A Rhode Island Proposal

According to a 66-page report released Monday by the business-backed Rhode Island Public Expenditure Council, which analyzes government spending.

Continue to focus on improving elementary and secondary schools, using as a guide the state’s new Basic Education Plan

Cut costs. This could include regional collaborations, cost-sharing and controlling growth in teachers’ benefits.

Implement a statewide school financing formula.

Use data to raise student achievement and ensure districts are spending money wisely and getting results.

Rhode Island ranks fifth nationally in per-pupil expenditure while yielding mediocre test results and achievements levels significantly lower than the rest of New England.

Other points of note:

Rhode Island is the only state without a funding formula.

Rhode Island has a higher level of poverty than all other New England states, except Maine.

Rhode Island continues to have one of the highest proportions of students receiving special education services: 18.2 percent this year compared with a national average of about 11 percent.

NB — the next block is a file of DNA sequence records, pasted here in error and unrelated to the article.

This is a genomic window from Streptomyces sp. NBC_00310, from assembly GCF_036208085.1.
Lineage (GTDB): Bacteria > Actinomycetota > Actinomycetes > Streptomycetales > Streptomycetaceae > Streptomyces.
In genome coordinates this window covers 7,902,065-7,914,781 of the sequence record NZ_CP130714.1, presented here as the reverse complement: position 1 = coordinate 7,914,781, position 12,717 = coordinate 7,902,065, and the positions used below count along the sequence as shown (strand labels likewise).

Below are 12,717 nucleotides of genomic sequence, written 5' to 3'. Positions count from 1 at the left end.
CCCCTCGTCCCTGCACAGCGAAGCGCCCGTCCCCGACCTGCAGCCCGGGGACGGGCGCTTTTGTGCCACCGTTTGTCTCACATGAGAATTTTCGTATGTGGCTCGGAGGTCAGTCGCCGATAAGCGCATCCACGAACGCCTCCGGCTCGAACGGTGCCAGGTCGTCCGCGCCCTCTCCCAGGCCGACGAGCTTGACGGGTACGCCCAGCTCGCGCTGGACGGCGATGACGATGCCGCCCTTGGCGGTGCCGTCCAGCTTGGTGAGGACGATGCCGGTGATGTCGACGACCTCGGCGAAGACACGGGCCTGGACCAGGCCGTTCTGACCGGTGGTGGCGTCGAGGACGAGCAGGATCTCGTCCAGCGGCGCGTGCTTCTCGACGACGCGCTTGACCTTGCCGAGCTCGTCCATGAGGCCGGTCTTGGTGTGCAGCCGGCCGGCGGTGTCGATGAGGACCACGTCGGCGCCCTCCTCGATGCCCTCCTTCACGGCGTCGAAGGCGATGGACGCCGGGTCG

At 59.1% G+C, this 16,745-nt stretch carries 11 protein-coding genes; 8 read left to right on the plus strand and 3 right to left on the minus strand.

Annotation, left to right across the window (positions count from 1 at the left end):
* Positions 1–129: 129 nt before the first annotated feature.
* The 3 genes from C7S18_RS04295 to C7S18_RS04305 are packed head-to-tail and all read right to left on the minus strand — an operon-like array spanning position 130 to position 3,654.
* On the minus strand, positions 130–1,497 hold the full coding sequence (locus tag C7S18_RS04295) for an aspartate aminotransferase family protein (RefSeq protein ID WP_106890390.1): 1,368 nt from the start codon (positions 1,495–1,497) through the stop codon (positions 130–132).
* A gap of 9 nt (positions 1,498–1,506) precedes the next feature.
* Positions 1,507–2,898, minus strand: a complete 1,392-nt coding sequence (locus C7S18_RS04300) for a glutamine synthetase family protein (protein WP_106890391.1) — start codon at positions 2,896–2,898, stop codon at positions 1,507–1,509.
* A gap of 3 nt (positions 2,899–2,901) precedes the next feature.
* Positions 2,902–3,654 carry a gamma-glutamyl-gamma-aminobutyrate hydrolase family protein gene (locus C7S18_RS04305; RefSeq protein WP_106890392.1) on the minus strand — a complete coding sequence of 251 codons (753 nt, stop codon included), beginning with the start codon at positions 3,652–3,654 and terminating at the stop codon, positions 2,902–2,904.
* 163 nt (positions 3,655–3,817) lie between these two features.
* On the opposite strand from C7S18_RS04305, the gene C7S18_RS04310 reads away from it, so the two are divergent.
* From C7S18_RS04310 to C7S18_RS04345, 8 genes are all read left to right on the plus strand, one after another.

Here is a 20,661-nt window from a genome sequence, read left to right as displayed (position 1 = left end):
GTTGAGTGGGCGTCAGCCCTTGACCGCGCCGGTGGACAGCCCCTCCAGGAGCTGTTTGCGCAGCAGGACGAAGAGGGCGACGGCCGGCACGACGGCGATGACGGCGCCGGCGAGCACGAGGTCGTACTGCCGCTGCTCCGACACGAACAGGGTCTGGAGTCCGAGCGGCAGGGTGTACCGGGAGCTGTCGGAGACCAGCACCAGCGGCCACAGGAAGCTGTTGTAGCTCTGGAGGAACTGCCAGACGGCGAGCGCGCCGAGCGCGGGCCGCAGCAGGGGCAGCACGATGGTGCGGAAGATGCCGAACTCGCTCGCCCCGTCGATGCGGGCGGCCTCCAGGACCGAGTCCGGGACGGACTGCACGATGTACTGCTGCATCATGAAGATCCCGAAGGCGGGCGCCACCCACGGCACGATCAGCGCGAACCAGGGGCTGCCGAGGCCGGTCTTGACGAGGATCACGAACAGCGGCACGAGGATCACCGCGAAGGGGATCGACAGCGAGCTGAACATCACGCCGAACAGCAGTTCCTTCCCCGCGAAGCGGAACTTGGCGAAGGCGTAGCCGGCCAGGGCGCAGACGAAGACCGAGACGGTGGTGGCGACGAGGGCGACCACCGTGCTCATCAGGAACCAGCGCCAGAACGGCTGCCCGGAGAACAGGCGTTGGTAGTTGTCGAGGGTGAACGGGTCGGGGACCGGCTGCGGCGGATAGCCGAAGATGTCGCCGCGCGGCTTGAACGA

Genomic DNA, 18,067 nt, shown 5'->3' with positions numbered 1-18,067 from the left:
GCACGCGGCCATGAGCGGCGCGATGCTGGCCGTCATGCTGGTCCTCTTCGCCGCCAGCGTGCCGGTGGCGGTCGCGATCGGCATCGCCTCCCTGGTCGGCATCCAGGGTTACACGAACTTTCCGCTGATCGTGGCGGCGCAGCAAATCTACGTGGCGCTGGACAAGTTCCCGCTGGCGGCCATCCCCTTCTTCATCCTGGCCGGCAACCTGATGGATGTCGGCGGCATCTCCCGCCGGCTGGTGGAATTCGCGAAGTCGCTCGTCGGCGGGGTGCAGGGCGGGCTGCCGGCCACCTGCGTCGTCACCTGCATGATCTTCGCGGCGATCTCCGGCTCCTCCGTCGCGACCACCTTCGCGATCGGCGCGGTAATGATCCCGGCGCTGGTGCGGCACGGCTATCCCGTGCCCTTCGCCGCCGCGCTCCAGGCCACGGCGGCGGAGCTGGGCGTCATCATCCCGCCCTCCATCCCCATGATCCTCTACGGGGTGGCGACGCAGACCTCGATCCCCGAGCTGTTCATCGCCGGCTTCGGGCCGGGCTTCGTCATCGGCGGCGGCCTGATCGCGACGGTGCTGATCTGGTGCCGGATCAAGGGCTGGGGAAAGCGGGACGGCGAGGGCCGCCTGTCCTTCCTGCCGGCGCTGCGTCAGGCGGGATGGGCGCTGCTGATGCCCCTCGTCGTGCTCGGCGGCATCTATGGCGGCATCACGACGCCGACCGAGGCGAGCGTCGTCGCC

Students who dropped out of Rhode Island high schools in 2008 will end up costing the state $955 million in lost wages over their lifetimes — the difference in earning potential between high school graduates and dropouts.

Lack of a funding formula generally contributes to more power in and dependence on politics. Considering also these parameters of high poverty, special education needs and a compounded drop out effect, is it fair – and even possible – to expect economies of scale in the push for cost-saving measures in education?


Filed under: Contingency Plans, EDUCATION

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